3 See the two Zittman v. McGrath cases, 1951, 341 U.S. 446 and 471, 71 S.Ct. 832 and 846, 95 L.Ed. 1096 and 1112.

4 There was no 'right, title and interest vesting' order issued in 1948 in respect to one of the three trusts, but the 1951 order covering the property in that trust was both a 'res vesting' order and a 'right, title and interest vesting' order.

5 Art. I, § 8, cl. 11.

6 Proclamation No. 2714, 61 Stat. 1048, 50 U.S.C.A.Appendix § 601 note.

7 61 Stat. 1369, 1799, 1953 and 2109, respectively.

8 61 Stat. 449.

9 65 Stat. 451, 50 U.S.C.A.Appendix note preceding section 1.

10 The President did issue such a proclamation on October 24, 1951, No. 2950, 66 Stat. C3, 50 U.S.C.A.Appendix note preceding section 1.

11 Central Union Trust Co. of New York v. Garvan, 1921, 254 U.S. 554, 41 S.Ct. 214, 65 L.Ed. 403; Commercial Trust Co. of New Jersey v. Miller, 1923, 262 U.S. 51, 43 S.Ct. 486, 67 L.Ed. 858; Silesian-American Corp. v. Clark, 1947, 332 U.S. 469, 68 S.Ct. 179, 92 L.Ed. 81; and see Cummings v. Deutsche Bank, 1937, 300 U.S. 115, 57 S.Ct. 359, 81 L.Ed. 545.

12 McGrath v. Zander, D.C.Cir., 1949, 85 U.S.App.D.C. 334, 177 F.2d 649; Becker Steel Co. of America v. Cummings, 1935, 296 U.S. 74, 79, 56 S.Ct. 15, 80 L.Ed. 54; Josephberg v. Markham, 2 Cir., 1945, 152 F.2d 644; Clark v. Uebersee Finanz-Korp., 1947, 332 U.S. 480, 68 S.Ct. 174, 92 L.Ed. 88; Zittman v. McGrath, 1951, 341 U.S. 471, 71 S.Ct. 846, 95 L.Ed. 1112.

13 See Guessefeldt v. McGrath, 1952, 342 U.S. 308, 314-315, 72 S.Ct. 338, 96 L.Ed. 342.

14 40 Stat. 412 (1917), 50 U.S.C.A.Appendix § 2(c).

15 Art. I. § 8, cl. 11. In the report of the Committee of Detail of the Constitutional Convention, the power given Congress was 'To make war'. 2 Farrand, Records of the Federal Convention 143, 168, 182 (1927). On the floor of the Convention the word 'make' was stricken and the word 'declare' inserted. There was a short debate, in which Mr. Elseworth pointed out the difference between making war and making peace, remarking, 'War also is a simple and overt declaration. peace attended with intricate & secret negociations.' Id. at 319. A motion to add 'and to make peace' was unanimously rejected. Id. at 313, 319.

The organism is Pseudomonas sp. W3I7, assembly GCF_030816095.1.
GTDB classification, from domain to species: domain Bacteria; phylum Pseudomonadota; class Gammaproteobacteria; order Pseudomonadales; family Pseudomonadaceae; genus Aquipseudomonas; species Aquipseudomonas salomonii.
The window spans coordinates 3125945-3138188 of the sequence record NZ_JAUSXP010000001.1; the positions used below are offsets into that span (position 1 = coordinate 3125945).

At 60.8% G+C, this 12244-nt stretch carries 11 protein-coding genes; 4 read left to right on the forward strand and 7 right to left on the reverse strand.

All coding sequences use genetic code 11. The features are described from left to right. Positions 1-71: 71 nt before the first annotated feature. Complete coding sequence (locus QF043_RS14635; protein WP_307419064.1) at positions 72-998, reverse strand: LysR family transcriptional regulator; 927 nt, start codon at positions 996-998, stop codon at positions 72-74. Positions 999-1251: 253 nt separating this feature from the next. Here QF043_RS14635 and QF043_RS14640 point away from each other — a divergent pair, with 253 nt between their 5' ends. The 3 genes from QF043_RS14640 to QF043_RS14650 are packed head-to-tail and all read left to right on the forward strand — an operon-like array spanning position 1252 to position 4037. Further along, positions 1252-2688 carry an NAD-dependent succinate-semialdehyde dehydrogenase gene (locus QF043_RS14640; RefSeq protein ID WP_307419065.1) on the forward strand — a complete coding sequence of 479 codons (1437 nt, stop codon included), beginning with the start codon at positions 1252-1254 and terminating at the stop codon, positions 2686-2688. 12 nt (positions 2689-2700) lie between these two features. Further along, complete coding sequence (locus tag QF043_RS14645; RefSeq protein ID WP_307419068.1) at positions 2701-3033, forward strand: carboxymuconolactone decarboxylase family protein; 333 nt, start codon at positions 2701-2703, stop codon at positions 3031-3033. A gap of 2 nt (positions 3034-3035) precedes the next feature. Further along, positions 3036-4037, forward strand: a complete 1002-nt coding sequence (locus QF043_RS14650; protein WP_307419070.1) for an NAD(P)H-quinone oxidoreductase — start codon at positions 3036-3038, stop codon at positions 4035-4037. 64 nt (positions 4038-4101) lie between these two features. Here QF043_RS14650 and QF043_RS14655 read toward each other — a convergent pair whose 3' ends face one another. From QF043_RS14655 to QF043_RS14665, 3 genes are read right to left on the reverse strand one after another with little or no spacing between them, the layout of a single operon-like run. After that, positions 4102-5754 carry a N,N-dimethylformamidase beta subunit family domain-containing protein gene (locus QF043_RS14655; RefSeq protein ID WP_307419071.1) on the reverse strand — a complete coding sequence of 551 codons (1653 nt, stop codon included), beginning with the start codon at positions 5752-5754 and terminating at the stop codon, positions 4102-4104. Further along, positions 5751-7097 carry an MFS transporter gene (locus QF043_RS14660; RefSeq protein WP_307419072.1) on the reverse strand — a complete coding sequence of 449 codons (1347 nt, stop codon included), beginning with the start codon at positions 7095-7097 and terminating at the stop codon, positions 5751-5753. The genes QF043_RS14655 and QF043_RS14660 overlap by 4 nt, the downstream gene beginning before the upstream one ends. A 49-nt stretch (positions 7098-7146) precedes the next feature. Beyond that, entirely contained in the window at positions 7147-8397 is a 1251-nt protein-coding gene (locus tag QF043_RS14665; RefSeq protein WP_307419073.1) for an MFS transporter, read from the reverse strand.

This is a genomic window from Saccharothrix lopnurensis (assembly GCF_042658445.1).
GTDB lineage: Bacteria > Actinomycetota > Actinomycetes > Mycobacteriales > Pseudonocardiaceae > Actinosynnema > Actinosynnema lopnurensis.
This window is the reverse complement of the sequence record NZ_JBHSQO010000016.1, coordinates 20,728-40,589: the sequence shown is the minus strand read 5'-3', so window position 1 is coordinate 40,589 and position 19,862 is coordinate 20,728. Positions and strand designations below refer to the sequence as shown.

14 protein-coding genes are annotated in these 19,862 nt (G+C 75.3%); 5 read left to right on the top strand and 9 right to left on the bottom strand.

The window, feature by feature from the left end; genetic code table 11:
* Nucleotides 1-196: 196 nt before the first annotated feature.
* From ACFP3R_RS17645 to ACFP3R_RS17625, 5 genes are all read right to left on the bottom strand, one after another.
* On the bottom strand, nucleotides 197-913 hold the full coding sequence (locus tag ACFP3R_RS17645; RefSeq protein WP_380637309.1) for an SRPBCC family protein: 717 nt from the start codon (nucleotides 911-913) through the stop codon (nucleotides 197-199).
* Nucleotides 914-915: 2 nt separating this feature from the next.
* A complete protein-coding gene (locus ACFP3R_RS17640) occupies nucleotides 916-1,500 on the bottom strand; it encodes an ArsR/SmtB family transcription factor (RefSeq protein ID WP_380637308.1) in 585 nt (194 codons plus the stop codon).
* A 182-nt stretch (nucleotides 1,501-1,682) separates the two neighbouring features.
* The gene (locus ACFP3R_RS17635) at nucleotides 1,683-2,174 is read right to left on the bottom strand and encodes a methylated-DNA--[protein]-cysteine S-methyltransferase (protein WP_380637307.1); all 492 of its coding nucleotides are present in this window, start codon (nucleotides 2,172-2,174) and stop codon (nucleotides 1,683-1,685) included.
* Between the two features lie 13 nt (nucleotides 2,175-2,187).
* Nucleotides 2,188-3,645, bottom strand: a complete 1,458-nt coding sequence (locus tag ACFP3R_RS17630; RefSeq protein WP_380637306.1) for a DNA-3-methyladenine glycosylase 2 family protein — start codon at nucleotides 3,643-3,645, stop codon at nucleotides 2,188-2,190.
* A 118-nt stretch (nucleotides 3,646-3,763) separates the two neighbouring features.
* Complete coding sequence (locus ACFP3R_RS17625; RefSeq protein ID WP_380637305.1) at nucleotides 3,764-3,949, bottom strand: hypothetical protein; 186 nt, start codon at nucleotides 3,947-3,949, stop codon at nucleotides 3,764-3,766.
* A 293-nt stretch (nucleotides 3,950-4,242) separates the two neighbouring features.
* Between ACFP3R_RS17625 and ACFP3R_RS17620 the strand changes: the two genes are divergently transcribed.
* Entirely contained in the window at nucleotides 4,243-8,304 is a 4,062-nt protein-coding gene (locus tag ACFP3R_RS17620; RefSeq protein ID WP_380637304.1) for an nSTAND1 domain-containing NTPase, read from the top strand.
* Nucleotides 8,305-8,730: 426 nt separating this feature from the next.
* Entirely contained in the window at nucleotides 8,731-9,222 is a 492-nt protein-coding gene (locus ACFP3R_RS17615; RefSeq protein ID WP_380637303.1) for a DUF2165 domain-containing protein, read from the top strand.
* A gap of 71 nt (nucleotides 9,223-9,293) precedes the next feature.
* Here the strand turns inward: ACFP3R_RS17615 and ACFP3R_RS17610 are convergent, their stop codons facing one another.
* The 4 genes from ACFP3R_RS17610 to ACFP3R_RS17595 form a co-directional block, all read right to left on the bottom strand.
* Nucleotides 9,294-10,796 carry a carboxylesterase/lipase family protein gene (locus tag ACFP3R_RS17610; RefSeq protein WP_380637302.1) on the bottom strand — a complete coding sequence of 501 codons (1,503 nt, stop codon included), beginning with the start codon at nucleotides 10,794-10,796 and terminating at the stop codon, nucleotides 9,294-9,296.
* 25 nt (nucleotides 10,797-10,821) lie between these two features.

16 See Montoya v. United States, 1901, 180 U.S. 261, 267, 21 S.Ct. 358, 45 L.Ed. 521, 524, quoting from the concurring opinion of Mr. Justice Washington in Bas v. Tingy, 1800, 4 Dall. 37, 40, 4 U.S. 37, 40, 1 L.Ed. 731, 733.

17 Art II, § 2, cl. 2.

18 An interesting discussion is in the opinions of the Justices, delivered seriatim, in Bas v. Tingy, 1800, 4 Dall. 37, 4 U.S. 37, 1 L.Ed. 731. See also Freeborn v. The Protector, 1872, 12 Wall. 700, 79 U.S. 700, 20 L.Ed. 463; Burke v. Miltenberger, 1874, 19 Wall. 519, 86 U.S. 519, 22 L.Ed. 158; Prize Cases (The Amy Warwick), 1863, 2 Black 635, 67 U.S. 635, 17 L.Ed. 459; The Pedro, 1899, 175 U.S. 354, 20 S.Ct. 138, 44 L.Ed. 195; United States v. Anderson, 1869, 9 Wall. 56, 76 U.S. 56, 19 L.Ed. 615; Lamar v. Browne, 1875, 92 U.S. 187, 23 L.Ed. 650; McElrath v. United States, 1880, 102 U.S. 426, 26 L.Ed. 189; Jacob Ruppert, Inc., v. Caffey, 1920, 251 U.S. 264, 40 S.Ct. 141, 64 L.Ed. 260.

19 Hudson, The Duration of the War Between the United States and Germany, 39 Harv.L.Rev. 1020, 1021 (1926).

20 Ludecke v. Watkins, 1948, 335 U.S. 160, 68 S.Ct. 1429, 92 L.Ed. 1881; Woods v. Miller Co., 1948, 333 U.S. 138, 68 S.Ct. 421, 92 L.Ed. 596; Fleming v. Mohawk Co., 1947, 331 U.S. 111, 67 S.Ct. 1129, 91 L.Ed. 1375; Hamilton v. Kentucky Distilleries Co., 1919, 251 U.S. 146, 40 S.Ct. 106, 64 L.Ed. 194. And see Citizens Protective League v. Clark, D.C. Cir., 1946, 81 U.S.App.D.C. 116, 121, 155 F.2d 290, 295, certiorari denied, 1946, 329 U.S. 787, 67 S.Ct. 354, 91 L.Ed. 674; Feyerabend v. McGrath, D.C. Cir., 1951, 89 U.S.App.D.C. 33, 189 F.2d 694; In re Miller, 2 Cir., 1922, 281 F. 764, 775.

21 1923, 262 U.S. 51, 43 S.Ct. 486, 67 L.Ed. 858.